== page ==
Ease of Use
Essentially what we’re doing here is mounting the lens to the camera, pointing at a subject, letting it autofocus and shooting. It’s really straightforward. For those of us who love doing street photography though, I can’t figure out why this lens didn’t include a depth of field scale. Many manufacturers don’t have them, but it’s really about time that we have one.
If you’re shooting handheld, be sure to enable the VC switch to compensate for shaking hands.
Here’s the thing about the autofocus here. During our tests, we needed to clean the contacts on the Canon 6D often. Why? To be quite frank, focusing using the outer focusing points with this camera really sucks when the Tamron is connected. We’re legitimately not trying to toot Sigma’s horn here, but Sigma surely takes the cake here in terms of outer AF point performance and even bests the focus confirmation that Zeiss offers.
However, when using the center focusing point this lens not only focuses quickly but very accurately even in the lowest of lighting conditions. For that it should be praised. To clarify this, the lens will always focus quickly but it won’t always be accurate.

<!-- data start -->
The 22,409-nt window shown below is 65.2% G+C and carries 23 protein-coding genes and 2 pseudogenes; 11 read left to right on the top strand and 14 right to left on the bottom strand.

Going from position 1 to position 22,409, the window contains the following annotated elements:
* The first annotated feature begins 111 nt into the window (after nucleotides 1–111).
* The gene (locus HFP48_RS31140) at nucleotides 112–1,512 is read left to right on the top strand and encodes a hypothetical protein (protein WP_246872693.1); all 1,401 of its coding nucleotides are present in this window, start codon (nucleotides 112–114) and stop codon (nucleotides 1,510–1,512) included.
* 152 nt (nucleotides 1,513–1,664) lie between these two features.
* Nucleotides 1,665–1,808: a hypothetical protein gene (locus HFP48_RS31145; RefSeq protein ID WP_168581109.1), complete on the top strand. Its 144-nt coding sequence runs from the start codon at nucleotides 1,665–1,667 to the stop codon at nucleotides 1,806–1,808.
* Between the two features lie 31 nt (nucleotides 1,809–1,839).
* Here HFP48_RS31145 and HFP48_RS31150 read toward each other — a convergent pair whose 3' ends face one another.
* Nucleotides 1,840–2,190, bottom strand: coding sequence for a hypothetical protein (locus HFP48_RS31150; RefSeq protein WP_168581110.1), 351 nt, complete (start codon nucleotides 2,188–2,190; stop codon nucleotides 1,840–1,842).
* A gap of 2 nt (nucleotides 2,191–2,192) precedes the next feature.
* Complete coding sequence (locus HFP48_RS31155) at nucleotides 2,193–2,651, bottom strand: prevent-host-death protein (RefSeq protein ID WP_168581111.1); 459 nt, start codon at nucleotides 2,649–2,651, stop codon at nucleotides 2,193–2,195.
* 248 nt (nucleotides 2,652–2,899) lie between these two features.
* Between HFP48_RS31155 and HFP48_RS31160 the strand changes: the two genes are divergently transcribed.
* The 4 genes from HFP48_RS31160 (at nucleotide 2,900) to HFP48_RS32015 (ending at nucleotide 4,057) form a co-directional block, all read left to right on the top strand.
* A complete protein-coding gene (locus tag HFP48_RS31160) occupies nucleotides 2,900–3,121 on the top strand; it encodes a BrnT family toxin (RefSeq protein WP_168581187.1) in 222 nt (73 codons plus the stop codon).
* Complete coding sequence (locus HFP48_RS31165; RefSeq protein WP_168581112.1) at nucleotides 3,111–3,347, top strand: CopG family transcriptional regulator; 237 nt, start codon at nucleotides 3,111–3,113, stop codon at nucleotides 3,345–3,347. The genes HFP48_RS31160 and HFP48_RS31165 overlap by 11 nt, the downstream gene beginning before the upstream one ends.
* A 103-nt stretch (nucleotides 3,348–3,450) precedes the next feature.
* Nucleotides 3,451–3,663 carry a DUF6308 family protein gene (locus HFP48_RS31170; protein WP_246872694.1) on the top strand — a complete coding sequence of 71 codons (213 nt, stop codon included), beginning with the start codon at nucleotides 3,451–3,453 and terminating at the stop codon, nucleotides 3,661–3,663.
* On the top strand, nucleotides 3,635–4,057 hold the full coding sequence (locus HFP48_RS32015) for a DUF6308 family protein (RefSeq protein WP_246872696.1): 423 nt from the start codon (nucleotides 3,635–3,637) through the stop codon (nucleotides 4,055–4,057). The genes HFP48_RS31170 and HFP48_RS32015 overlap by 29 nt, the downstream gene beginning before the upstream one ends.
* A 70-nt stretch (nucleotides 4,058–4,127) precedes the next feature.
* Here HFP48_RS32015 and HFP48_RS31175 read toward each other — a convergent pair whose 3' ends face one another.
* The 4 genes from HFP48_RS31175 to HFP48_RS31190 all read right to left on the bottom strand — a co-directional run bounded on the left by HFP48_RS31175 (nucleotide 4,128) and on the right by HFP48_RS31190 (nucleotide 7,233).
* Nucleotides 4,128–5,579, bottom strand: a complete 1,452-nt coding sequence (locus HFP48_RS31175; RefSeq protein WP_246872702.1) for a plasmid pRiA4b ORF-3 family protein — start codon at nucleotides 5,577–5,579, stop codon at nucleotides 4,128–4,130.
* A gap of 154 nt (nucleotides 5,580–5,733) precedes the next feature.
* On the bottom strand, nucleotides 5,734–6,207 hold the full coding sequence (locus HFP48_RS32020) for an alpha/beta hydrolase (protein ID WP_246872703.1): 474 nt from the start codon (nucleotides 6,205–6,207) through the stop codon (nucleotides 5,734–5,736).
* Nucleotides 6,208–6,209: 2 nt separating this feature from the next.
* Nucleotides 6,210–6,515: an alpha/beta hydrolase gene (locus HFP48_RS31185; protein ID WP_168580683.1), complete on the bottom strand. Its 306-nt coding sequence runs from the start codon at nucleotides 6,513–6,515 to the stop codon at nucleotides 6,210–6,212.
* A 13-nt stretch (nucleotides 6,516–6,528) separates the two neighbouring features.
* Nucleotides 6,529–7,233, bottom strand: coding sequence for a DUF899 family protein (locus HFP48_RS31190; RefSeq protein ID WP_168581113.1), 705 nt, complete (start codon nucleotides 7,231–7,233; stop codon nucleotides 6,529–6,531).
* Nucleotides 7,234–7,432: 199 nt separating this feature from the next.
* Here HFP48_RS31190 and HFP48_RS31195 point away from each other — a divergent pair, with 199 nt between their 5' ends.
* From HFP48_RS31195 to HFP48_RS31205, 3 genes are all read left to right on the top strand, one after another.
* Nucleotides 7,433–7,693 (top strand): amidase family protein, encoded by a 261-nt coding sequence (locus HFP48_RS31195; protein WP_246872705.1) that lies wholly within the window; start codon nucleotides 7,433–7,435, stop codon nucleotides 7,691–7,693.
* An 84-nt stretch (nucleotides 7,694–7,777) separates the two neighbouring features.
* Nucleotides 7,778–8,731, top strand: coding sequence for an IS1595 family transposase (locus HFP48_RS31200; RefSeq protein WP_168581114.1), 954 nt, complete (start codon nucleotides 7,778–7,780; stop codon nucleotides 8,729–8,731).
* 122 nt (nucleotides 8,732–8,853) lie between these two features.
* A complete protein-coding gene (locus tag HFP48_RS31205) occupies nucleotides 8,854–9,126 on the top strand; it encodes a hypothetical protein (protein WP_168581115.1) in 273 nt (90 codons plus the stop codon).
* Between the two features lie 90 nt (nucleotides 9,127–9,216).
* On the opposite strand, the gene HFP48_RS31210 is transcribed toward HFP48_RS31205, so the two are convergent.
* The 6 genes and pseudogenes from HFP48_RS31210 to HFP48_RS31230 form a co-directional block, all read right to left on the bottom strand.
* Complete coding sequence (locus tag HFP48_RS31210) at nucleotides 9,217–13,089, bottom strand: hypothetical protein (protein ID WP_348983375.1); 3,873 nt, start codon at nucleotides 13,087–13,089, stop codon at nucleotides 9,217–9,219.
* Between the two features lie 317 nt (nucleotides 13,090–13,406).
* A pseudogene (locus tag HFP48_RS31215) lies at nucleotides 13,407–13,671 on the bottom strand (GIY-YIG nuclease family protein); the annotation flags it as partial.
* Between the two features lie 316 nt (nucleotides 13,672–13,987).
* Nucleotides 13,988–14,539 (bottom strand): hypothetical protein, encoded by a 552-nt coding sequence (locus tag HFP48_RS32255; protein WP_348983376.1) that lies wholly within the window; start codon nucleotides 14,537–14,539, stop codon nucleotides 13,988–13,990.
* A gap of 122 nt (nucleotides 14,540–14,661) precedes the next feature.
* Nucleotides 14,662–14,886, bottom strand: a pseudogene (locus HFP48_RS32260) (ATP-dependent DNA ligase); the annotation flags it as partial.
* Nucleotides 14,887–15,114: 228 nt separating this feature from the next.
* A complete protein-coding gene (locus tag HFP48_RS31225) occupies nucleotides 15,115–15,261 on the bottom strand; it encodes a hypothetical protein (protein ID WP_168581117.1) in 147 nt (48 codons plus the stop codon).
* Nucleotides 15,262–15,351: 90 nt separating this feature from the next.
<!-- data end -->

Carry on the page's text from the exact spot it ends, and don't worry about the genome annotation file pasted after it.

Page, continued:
I thought that the lens needed micro-adjustment, and then I later reasoned that if the center focusing point was giving me sharp results, the rest should and by changing the adjustment, I’m tampering with the focusing overall. For the most part, I just focused and carefully recomposed using the center point.
To ensure that nothing was wrong with my camera, I just took it out again and had no real issues with my Sigma 50mm f1.4 (the original version.)
ALL IMAGES HAVE EXIF DATA IN TACT. CLICK THE IMAGE AND YOU’LL GET THE FILE NAME IN THE URL.
We said it at the start of this review: when it’s good, it’s really incredibly good. It’s not going to touch the best Sigma and Zeiss lenses, but it’s also not too far off. Again, we also always say that modern photo editors like Adobe Lightroom can also eliminate pretty much every problem you could think of when it comes to image quality. Seriously, it just makes sense at this point and everyone that shoots in RAW understands that they’re going to need to do work to their images.
If you’re not looking at an image at 100%, the focus is still good enough for you to be happy with the results if the person looking at the image has an untrained eye. Those folks will be thrilled with the output. For that reason, this is a great lens to get for a beginner just looking to get started.